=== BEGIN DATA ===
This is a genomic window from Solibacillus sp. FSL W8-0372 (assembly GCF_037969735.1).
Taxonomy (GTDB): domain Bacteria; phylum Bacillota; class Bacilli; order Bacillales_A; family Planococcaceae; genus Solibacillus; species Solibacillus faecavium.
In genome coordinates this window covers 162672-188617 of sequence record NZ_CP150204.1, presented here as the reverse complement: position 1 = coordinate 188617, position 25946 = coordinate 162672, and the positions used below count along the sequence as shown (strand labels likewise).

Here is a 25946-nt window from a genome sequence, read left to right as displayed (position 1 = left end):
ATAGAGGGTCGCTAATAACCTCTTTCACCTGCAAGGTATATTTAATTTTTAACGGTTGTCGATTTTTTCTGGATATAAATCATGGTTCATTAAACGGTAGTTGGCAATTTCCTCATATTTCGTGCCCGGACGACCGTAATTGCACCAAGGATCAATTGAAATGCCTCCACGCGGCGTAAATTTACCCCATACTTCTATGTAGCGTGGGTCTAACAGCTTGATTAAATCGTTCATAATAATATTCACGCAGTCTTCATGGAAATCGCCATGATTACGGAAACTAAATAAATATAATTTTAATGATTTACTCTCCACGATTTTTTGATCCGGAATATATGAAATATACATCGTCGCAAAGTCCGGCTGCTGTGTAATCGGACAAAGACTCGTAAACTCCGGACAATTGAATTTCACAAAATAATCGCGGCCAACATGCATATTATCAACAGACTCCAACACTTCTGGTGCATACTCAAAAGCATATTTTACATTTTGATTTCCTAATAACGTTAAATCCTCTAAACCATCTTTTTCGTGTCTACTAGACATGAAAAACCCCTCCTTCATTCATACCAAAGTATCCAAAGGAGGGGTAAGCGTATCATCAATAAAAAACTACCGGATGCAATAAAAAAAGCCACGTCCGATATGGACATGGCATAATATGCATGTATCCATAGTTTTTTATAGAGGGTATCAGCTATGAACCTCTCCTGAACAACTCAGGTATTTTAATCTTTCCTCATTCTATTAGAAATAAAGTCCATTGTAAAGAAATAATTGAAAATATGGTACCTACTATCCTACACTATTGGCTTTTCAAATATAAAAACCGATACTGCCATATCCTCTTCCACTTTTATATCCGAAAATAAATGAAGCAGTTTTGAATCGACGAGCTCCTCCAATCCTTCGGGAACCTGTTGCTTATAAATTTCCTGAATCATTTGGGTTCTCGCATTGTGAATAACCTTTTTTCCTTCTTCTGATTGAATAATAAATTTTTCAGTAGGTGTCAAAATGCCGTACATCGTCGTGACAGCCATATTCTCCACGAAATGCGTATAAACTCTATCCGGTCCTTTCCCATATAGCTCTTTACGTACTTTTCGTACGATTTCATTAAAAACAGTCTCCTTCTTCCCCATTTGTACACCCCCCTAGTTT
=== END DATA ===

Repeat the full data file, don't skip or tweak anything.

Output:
This is a genomic window from Solibacillus sp. FSL W8-0372 (assembly GCF_037969735.1).
Taxonomy (GTDB): domain Bacteria; phylum Bacillota; class Bacilli; order Bacillales_A; family Planococcaceae; genus Solibacillus; species Solibacillus faecavium.
In genome coordinates this window covers 162672-188617 of sequence record NZ_CP150204.1, presented here as the reverse complement: position 1 = coordinate 188617, position 25946 = coordinate 162672, and the positions used below count along the sequence as shown (strand labels likewise).

Here is a 25946-nt window from a genome sequence, read left to right as displayed (position 1 = left end):
ATAGAGGGTCGCTAATAACCTCTTTCACCTGCAAGGTATATTTAATTTTTAACGGTTGTCGATTTTTTCTGGATATAAATCATGGTTCATTAAACGGTAGTTGGCAATTTCCTCATATTTCGTGCCCGGACGACCGTAATTGCACCAAGGATCAATTGAAATGCCTCCACGCGGCGTAAATTTACCCCATACTTCTATGTAGCGTGGGTCTAACAGCTTGATTAAATCGTTCATAATAATATTCACGCAGTCTTCATGGAAATCGCCATGATTACGGAAACTAAATAAATATAATTTTAATGATTTACTCTCCACGATTTTTTGATCCGGAATATATGAAATATACATCGTCGCAAAGTCCGGCTGCTGTGTAATCGGACAAAGACTCGTAAACTCCGGACAATTGAATTTCACAAAATAATCGCGGCCAACATGCATATTATCAACAGACTCCAACACTTCTGGTGCATACTCAAAAGCATATTTTACATTTTGATTTCCTAATAACGTTAAATCCTCTAAACCATCTTTTTCGTGTCTACTAGACATGAAAAACCCCTCCTTCATTCATACCAAAGTATCCAAAGGAGGGGTAAGCGTATCATCAATAAAAAACTACCGGATGCAATAAAAAAAGCCACGTCCGATATGGACATGGCATAATATGCATGTATCCATAGTTTTTTATAGAGGGTATCAGCTATGAACCTCTCCTGAACAACTCAGGTATTTTAATCTTTCCTCATTCTATTAGAAATAAAGTCCATTGTAAAGAAATAATTGAAAATATGGTACCTACTATCCTACACTATTGGCTTTTCAAATATAAAAACCGATACTGCCATATCCTCTTCCACTTTTATATCCGAAAATAAATGAAGCAGTTTTGAATCGACGAGCTCCTCCAATCCTTCGGGAACCTGTTGCTTATAAATTTCCTGAATCATTTGGGTTCTCGCATTGTGAATAACCTTTTTTCCTTCTTCTGATTGAATAATAAATTTTTCAGTAGGTGTCAAAATGCCGTACATCGTCGTGACAGCCATATTCTCCACGAAATGCGTATAAACTCTATCCGGTCCTTTCCCATATAGCTCTTTACGTACTTTTCGTACGATTTCATTAAAAACAGTCTCCTTCTTCCCCATTTGTACACCCCCCTAGTTT